NEWS – WEDNESDAY 7TH OCTOBER 2020
NEWS – WEDNESDAY 7TH OCTOBER 2020
TAX NEWS – WEDNESDAY 7TH OCTOBER 2020
Practical difficulties and low revenues mean a wealth tax won’t work
With the idea of a wealth tax becoming more popular amid the coronavirus downturn, the Telegraph’s Russell Lynch explains that fewer countries impose one on their citizens now than in 1990 due to the practical difficulties of such a levy and the relatively low revenues. There are now just four developed countries using a wealth tax: Spain, Norway, Switzerland and Belgium. That compares with 12 in 1990, according to the OECD. Helen Miller, deputy director of the IFS, says wealth taxes “have never raised very much money” and they are notoriously hard to design without creating distortions. That is before the administrative issues are considered. “The big challenge of practicality is that we don’t have a comprehensive measure of people’s wealth,” Miller adds. Lynch goes on to cite Labour chancellor Denis Healey, who in his memoirs said, “you should never commit yourself in Opposition to new taxes unless you have a very good idea how they will operate in practice. We had committed ourselves to a wealth tax: but in five years I found it impossible to draft one which would yield enough revenue to be worth the administrative cost and political hassle.”
Sunak to hold off on tax hikes until the dust settles
A day after saying that the Tories had a “sacred responsibility to future generations to leave the public finances strong” the Chancellor has signalled that he will hold off on tax rises and Budget cuts until the UK’s economic recovery is further along. Rishi Sunak told Sky News that he would restore the public finances to a more sustainable level “over time” as the country’s main priority now should be restoring jobs and getting the economy moving again. HIs comments come as Tory MPs back a call from the Institute of Economic Affairs for the top rate of income tax to be capped at 40% and for VAT to be slashed to 17.5% for all industries.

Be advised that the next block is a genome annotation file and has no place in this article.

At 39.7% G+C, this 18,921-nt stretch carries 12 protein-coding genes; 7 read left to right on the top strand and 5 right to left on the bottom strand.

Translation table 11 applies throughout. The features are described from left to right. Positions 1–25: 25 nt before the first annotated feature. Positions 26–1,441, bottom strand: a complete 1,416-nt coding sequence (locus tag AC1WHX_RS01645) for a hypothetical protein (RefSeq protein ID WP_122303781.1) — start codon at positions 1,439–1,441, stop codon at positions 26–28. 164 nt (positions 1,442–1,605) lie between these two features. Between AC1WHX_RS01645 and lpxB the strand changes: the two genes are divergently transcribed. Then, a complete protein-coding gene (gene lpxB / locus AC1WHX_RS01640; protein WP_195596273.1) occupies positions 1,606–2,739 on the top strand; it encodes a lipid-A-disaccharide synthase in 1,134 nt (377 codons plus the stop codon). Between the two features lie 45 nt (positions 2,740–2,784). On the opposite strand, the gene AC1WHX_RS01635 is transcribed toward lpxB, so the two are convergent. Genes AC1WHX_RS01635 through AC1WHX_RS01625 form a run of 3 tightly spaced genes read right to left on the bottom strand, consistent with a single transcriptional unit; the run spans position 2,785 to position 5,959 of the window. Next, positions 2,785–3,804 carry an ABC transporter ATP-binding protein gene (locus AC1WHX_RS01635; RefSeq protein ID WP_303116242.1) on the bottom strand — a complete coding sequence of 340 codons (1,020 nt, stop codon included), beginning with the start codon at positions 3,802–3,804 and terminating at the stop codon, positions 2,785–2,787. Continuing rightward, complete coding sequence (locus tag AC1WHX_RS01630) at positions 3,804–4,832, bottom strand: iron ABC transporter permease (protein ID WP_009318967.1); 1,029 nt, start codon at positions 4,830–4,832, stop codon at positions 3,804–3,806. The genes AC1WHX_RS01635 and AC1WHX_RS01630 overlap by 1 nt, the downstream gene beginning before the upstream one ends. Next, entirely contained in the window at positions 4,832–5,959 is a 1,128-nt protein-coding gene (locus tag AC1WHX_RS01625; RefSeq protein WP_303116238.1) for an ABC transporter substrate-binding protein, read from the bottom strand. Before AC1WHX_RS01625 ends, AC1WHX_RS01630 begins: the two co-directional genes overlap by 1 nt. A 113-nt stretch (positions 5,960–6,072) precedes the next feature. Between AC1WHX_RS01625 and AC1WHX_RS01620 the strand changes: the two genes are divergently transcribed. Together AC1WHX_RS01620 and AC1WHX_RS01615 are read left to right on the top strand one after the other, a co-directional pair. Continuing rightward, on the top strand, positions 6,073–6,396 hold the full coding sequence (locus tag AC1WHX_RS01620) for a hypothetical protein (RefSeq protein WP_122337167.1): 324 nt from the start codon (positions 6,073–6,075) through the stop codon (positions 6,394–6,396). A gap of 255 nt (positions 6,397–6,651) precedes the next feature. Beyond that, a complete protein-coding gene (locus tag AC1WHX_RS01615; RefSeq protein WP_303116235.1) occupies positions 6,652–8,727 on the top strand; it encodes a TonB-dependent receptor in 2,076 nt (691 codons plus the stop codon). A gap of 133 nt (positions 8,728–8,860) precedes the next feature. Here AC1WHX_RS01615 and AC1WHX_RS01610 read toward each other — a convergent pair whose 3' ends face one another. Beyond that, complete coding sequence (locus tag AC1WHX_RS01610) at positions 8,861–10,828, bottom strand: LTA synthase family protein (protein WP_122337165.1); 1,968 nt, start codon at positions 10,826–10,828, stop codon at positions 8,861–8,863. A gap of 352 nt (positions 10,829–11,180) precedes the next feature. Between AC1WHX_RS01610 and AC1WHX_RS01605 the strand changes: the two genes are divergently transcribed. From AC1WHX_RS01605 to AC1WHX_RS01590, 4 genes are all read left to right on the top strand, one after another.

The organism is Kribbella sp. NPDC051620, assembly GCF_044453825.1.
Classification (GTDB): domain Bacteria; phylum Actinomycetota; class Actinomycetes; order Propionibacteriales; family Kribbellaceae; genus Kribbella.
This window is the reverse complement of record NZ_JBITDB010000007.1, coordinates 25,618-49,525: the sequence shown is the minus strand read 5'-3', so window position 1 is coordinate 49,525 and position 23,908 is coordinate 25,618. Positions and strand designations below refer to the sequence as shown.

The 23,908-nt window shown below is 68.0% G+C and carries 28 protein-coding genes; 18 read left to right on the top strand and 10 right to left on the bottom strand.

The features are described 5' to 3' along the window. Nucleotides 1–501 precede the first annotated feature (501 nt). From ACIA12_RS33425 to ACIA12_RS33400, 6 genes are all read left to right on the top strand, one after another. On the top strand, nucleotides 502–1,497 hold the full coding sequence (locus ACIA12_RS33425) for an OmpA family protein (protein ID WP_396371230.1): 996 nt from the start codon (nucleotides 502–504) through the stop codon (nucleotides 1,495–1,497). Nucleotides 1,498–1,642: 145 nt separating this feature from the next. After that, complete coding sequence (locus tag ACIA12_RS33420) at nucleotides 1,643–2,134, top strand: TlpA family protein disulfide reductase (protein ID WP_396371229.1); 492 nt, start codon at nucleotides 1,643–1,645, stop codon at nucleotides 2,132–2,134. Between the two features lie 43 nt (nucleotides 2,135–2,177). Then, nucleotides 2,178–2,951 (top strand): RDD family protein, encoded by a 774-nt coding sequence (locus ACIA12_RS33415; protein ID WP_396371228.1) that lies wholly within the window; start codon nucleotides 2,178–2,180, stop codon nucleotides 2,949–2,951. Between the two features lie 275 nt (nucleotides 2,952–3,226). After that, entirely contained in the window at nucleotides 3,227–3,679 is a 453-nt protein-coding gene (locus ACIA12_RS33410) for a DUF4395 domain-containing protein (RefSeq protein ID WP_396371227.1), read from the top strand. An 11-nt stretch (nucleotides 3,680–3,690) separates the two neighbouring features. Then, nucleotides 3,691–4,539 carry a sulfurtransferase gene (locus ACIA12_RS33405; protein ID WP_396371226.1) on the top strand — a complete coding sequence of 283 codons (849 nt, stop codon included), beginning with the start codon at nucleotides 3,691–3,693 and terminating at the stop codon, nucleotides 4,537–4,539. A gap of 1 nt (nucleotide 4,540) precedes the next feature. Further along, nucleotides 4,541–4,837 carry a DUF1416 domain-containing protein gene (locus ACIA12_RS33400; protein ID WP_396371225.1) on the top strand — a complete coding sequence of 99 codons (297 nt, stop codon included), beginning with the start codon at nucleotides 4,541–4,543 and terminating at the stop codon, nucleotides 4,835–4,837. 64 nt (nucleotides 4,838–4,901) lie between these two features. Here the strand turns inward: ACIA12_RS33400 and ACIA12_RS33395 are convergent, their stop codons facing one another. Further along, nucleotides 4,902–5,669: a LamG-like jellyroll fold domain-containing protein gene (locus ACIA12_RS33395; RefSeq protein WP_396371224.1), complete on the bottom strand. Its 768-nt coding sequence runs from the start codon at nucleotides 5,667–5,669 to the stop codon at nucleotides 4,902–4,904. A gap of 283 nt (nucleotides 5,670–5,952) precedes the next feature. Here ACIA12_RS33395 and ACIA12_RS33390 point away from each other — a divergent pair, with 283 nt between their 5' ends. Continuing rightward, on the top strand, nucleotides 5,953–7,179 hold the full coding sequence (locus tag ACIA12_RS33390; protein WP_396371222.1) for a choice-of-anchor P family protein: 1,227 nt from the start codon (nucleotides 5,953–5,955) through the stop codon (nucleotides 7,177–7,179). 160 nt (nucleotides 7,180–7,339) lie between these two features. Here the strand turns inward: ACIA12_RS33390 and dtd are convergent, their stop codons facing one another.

SMEs NEWS – WEDNESDAY 7TH OCTOBER 2020
BBLS losses could top £26bn, NAO says
Analysis by the National Audit Office suggests British taxpayers could lose £26bn on the Government’s Bounce Back Loan Scheme due to a lack of credit controls and exploitation by criminal gangs. The audit office forecast costs of between £15bn to £26bn based on losses of between 35% and 60%, on the assumption that lending reached £43bn. But a worse-case scenario puts defaults as high as 80% or £34bn. A government spokesman said: “Our loan schemes have provided a lifeline to thousands of businesses across the UK. We targeted this support to help those who need it most as quickly as possible and we won’t apologise for this. Any fraudulent applications can be criminally prosecuted for which penalties include imprisonment or a fine or both.” The Mail’s Alex Brummer comments: “This whole episode is a warning of the dangers of being seduced by well-intentioned but badly-thought-out credit plans. Authors of Boris Johnson’s 95% mortgage loans have been warned.”
Struggling SMEs locked out of bounce back loans
City AM reports on the small businesses unable to get state-backed bounce back loans because lenders are turning down new customers. Just five of the 28 accredited lenders are currently accepting applications from new customers, despite Chancellor Rishi Sunak extending the deadline for applications to 30 November. David Clarke, chairman of the Fraud Advisory Panel charity, says banks are wary of fraud with lenders having now tightened checks “so much that genuine companies are being denied help which seems unfair.”
Sunak prepares new support for businesses hit by local lockdowns